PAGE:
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Friday, November 28, 2014

Thanksgiving 2014

     It's funny how little things can remind you how fortunate we are.  The afternoon before Thanksgiving the waste drain out of the disposal became clogged and stayed clogged despite some valiant efforts by plunger and Liquid Plumber.  When Durelle remembered that the dishwasher empties first into the disposal, she began to imagine Thanksgiving without either appliance and exclaimed,"Well, there goes Thanksgiving!"  Conveniently, a local plumber showed up in a couple of hours and fixed the problem for 75 bucks.  I reminded everyone that we have had dozens of memorable Thanksgivings without benefit of those two handy inventions.  Just this year our son, Mark, and his family did it without power in Nashua, NH.  A couple of Weber grills and a turkey fryer handled things with only a little inconvenience.  Later, the memories around the fireplace playing cribbage and visiting will last longer than those inconveniences. 
     The Cloutiers, as well as those who are so kind as to check this space from time to time, have much for which to be thankful.  Cindy did not work today so she was able to join us for most of the day.  I did our turkey on the Traeger grill, but everything else was just as we have done it for many years.  We did set everything on the kitchen island and served ourselves buffet style for a change.

     That yellow bowlful in the foreground is not scrambled eggs.  It's Yukon Gold mashed potatoes.  Needless to say, there will be bountiful leftovers, sandwiches and eventually turkey soup.  Baxter, of course, found all this activity very exciting.

     The overnight lows were in the thirties, but the sunsets in our back yard have been very pleasant.

      So, it is most appropriate in these troubling times, that we pause to observe everything that is right.

Thursday, November 13, 2014


        A recent evening offered a propitious opportunity of hazy clouds and imminent showers that just might present some good photo ops.  The opportunity presented itself to the southwest and toward the photogenic treeline.  So, I wandered out back and took the shot below.

     While I was there, the phone in my pocket rang.  It was Durelle on her evening dog walk through the neighborhood.  She said that there were some "pretty skies" out front and perhaps a rainbow.  I do what I'm told. I went out front with camera (and martini) in hand.  Sure enough there was a rainbow forming.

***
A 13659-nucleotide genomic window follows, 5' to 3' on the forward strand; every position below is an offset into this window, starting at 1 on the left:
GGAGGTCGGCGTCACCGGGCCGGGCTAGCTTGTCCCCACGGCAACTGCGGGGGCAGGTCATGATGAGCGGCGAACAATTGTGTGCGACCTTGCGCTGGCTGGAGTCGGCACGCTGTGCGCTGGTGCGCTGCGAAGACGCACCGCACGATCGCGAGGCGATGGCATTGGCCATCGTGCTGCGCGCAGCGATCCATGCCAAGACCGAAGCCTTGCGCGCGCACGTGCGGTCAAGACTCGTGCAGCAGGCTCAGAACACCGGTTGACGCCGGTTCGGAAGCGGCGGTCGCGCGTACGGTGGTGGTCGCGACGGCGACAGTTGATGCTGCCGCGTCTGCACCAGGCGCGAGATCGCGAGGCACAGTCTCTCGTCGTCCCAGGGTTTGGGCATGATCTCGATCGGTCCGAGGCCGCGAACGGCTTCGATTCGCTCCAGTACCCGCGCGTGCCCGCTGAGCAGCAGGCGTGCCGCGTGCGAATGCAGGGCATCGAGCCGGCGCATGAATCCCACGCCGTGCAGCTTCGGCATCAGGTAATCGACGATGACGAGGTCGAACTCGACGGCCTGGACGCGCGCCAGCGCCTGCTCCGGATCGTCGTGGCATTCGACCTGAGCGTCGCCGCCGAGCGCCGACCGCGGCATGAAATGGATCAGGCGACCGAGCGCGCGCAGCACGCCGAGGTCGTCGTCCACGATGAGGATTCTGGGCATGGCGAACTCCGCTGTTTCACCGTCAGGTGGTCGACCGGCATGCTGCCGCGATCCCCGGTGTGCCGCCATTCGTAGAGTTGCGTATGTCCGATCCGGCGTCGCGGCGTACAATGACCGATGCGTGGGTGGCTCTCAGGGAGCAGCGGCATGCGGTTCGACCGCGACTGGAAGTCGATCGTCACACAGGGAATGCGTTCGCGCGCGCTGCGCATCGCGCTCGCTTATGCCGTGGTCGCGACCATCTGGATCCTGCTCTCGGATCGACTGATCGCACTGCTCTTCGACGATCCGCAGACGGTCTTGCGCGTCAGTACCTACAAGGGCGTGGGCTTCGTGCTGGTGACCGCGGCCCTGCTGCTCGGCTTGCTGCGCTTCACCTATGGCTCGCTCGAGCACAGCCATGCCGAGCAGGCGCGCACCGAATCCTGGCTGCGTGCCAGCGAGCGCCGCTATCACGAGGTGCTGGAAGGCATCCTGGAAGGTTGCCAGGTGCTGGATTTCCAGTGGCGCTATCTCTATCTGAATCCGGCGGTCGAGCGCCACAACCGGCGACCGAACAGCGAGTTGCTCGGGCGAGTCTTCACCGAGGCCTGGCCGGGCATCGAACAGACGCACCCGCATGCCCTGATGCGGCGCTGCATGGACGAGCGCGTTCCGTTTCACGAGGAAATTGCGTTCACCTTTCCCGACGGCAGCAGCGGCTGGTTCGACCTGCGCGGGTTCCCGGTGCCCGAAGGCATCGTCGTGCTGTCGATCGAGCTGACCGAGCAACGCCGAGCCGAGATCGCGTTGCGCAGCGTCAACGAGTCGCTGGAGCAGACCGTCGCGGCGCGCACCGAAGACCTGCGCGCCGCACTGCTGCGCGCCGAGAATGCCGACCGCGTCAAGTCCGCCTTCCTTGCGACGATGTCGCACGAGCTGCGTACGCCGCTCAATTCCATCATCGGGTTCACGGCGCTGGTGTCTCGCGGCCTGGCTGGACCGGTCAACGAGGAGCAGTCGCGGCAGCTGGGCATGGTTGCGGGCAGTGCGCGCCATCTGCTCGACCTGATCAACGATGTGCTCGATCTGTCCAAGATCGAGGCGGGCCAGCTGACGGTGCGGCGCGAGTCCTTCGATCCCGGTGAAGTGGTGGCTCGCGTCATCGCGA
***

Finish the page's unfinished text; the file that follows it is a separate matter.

It wasn't bright, but it was complete in that it was visible from end to end.  Even zooming out to the maximum 35mm, I could not get both ends in the picture simultaneously.  I framed some shots at one end at a time.  As I did so, the rainbow got brighter.

     After a few minutes it slid eastward until it was almost pouring down Cindy's chimney.

     If you look closely, over the tree, you can see the weak beginnings of a double rainbow.

     The second rainbow is also barely visible in this shot halfway between the main rainbow and the flag.  Yes, I know I should have taken it down at sunset, but I was busy!  
     Life is good.

Sunday, November 2, 2014

Feeding the Monster

     As Bud Wilkinson, the legendary football coach at Oklahoma, once said, "When you have created a monster, you have to feed it."  Feeding a "travel blog" when you're not traveling sometimes feels like that.  Most, if not all, good blog posts start with a few good pictures.  I made a couple of false starts in the past week; now I'll attempt to turn them into an enjoyable post.  One morning I was up early enough to see the sunrise quickly evolving in the east, so I snapped a couple of pleasant shots before firing up the coffee maker.

     To me there are a couple of notable aspects to that sequence: first, only a few seconds separate the three pictures, and second, the roofline forming the horizon is Cindy's.  Nice, but not enough to make a blog.
     A few days later, well after sunrise, I spotted what I thought was the head of a"our" bald eagle in one of his favorite roosting spots.  I grabbed the camera and headed out only to see one of the immature eagles swooping over the water.  I went to maximum zoom and actually succeeded in keeping him in the viewfinder for several random shots as I hoped for the best.  That done, I looked up at the bald eagle.  The telephoto lens revealed that the flash of white that was still there was the fractured end of a freshly broken branch.  Oh, well.  At least there was the big ole 'gator across the pond and an egret practically at my feet.  Before I discovered that my eagle was only a branch, I thought that the fact that I could have all four of those different wildlife shots taken in our back yard within a span of two minutes might be the basis for a blog.  Alas, the first shots of the real eagle were unusable.  He was moving.  I was moving, and the camera was on telephoto.  That's a recipe for blurry, useless pictures.  So all I had left were the two below.

     Finally, along came some wildlife pictures to save the day.